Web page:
One of 40 – Vegetation Speciation
What kind of tree, plant, or grass is that?
- Problem: Assessing vegetation management priorities over large areas.
- Solution: Let artificial intelligence assist in the geospatial analytics task.
- Benefit: Actionable alerts on vegetation impacts near your assets.
I started mowing lawns for my neighbors when I was 12. It was typical kid stuff — just trying to make a few bucks. After a few months and perfecting my ability, I picked up a few more yards and found I enjoyed leaving every blade of grass looking perfect for the homeowners. Over the next ten years, that little lawnmowing “business” grew and paid for my college with money to spare! While mowing was a large portion of Dunham’s Lawn Service revenue, I decided that to make the grass look perfect, I would have to do something about the pesky dandelions that proliferate during North Dakota summers. I began applying herbicide, which removed the yellow-speckled appearance and left a nice green yard.
We take it for granted, but our eyes and mind are powerful tools that can discern height, health, concentration, and speciation of plants, grasses, weeds, or trees. We can sense that a blade of grass is green and skinny, while a dandelion is yellow and round. Our eyes and mind recognize color, shape, and texture.
Two things limit us in this seemingly simple task. The first is our ability to learn and identify new objects. I wouldn’t be able to identify the dominant weed species for a lawn in South America until someone educated me. The second is our ability to see acutely over long distances. I can glance at my yard and determine if the weeds need attention, but I can’t glance at the entire park across from my home and determine if it all needs dandelion treatment or just a portion. It is too large of an area.
Satelytics algorithms address both these human deficiencies with artificial intelligence and cloud computing. We build and train our models to detect the unique spectral signature of vegetation found in data from commercial satellite sensors. The spectral signature of an oak tree is different from that of a pine tree. Grasses native to the Midwest have a signature unique from grasses native to ranchlands in the Southwest. Invasive species as small as a dinner plate can be identified using the highest resolution data sets and prior knowledge of a plant’s spectral signature. When this is applied over large asset areas, enormous data sets emerge that can be quickly analyzed with cloud computing, revealing measurable outputs for our customers' unique projects.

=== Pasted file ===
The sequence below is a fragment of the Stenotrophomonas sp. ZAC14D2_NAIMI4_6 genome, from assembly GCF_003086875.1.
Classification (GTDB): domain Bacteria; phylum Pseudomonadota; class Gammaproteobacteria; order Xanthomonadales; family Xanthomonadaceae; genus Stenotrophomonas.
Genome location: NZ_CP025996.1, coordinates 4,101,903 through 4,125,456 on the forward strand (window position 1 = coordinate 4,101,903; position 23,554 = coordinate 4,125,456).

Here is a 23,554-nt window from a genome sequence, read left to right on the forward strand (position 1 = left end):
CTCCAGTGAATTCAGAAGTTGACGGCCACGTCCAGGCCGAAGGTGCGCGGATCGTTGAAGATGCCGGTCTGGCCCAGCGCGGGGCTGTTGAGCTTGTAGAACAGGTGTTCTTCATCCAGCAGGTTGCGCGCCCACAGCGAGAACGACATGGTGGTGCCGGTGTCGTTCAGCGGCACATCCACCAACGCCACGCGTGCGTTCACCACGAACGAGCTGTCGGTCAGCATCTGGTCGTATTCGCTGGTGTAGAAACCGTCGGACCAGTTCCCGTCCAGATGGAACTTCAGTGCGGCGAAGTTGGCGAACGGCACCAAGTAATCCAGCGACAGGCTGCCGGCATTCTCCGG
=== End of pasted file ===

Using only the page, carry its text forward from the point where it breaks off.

For our electric utility customers, tree speciation and strike potential in the wire zone are common. Location and concentration of ash trees are important for one customer in the northeast as they proactively harvest to stay ahead of ash beetle infestations.
For underground utilities and midstream customers, our Constant Vigilance algorithms monitor loss of cover or revegetation after construction and remediation projects. We have even been tasked by an oil and gas customer with monitoring grasslands for the flowering season, which is associated with the hatch of a protected butterfly species. And through it all, AI is capable of learning new species with new backgrounds unique to different locations worldwide.
Satelytics is a software company focused on AI for solving pressing challenges. Our resolve is to partner with subject experts like ACRT Services, the largest independent vegetation management consultant, specializing in the electric, gas, and water utility industry. In business for nearly 40 years, ACRT Services creates innovative solutions for clients nationwide. ACRT Services and our other strategic partners help us speak the language of our clients and focus our expertise on world-class solutions, setting new industry trends and unparalleled levels of service. We offer a suite of 40+ proven algorithms that address a myriad of challenges your industry faces.
Just like with our human minds, the opportunities to learn are endless. Apply our geospatial analytics to your unique vegetation challenge today.